Follow-on biologics have the potential to significantly reduce costs for patients requiring insulin therapy, according to a new study.
Follow-on biologics are copies of originator innovator biologics. The term is applied to both biologics submitted under the Food, Drug, and Cosmetic Act (FD&C Act) as new drug applications and also to those biologics submitted under the Public Health Service Act as a biologic license application.
“For example, the glargine insulin, Basaglar, was approved via the FD&C Act regulatory pathway. Thus, it is a follow-on biologic, but it is not a biosimilar,” stated authors led by Richard Dolinar, MD, of the Arizona Endocrinology Center in Phoenix. The number of follow-on biologics and biosimilars available in the US is likely to increase markedly in the coming years, including for many of the insulins used to treat diabetes, they noted.
The authors published their review in the February 2018 issue of Endocrine Practice.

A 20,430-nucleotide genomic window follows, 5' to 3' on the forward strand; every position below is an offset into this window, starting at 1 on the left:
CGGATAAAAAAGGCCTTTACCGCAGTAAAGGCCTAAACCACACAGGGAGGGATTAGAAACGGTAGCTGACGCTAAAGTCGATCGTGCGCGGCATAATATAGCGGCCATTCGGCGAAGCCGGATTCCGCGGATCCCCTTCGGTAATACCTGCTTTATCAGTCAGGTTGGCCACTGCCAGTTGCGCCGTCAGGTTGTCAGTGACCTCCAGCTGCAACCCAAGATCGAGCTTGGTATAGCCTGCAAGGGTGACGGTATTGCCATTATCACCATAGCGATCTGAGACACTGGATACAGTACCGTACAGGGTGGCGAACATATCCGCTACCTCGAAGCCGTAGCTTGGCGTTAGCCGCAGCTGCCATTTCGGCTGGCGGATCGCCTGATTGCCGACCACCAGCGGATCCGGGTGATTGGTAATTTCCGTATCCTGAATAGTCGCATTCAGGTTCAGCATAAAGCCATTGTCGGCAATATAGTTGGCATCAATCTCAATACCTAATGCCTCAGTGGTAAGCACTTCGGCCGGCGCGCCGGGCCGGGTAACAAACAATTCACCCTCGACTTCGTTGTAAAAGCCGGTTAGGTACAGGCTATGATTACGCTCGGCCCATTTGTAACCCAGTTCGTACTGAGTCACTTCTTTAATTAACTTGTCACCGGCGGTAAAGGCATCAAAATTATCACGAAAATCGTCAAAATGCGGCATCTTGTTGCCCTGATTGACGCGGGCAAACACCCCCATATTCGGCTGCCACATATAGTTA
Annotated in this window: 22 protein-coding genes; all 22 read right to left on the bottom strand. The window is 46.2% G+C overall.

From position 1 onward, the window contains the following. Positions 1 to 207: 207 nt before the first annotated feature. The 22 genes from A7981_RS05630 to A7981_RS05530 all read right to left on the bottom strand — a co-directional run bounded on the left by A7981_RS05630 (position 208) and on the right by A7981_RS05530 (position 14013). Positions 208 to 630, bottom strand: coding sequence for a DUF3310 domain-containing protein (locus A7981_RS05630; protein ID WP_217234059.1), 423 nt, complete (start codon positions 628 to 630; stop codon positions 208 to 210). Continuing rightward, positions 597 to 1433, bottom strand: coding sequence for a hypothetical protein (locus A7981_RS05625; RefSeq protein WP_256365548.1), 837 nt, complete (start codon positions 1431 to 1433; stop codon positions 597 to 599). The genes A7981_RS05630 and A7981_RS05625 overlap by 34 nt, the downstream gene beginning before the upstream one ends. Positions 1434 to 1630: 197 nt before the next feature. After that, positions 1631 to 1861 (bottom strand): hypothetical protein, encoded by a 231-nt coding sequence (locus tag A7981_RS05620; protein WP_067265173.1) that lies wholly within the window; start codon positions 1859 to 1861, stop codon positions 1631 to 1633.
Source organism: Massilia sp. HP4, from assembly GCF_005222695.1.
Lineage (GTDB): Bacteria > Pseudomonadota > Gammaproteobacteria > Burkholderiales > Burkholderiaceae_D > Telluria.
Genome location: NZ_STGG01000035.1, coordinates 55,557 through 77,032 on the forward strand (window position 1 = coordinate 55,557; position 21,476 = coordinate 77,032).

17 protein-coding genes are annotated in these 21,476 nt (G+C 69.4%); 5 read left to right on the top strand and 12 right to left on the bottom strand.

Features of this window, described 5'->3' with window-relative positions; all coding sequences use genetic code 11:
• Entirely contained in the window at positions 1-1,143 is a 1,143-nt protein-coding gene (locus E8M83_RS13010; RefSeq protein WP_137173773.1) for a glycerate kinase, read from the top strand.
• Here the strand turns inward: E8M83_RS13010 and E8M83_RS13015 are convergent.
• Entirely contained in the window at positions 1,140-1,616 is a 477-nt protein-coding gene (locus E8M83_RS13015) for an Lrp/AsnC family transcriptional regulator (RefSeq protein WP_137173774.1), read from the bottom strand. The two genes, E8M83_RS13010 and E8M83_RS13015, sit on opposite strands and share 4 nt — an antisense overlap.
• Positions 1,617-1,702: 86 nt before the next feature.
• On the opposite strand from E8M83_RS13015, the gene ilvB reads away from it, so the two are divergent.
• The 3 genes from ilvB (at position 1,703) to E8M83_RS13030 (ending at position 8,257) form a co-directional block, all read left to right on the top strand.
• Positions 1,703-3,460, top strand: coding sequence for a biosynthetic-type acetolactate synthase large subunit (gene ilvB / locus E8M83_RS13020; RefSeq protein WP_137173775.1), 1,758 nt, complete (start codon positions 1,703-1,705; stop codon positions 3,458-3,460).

Drugs are described as “follow-on biologics” or “biosimilars” depending on the way they are approved by the FDA—but not “bioidentical” or “generic”—because although they are similar, they are not identical to the reference product, which is the original biologic drug. Follow-on biologics and biosimilar drugs can be assumed to be similar enough to the reference biologic product to allow them to be used interchangeably.
Dolinar R, Lavernia F, Edelman S. A guide to follow-on biologics and biosimilars with a focus on insulin. Endocr Pract. 2018;24:195-204.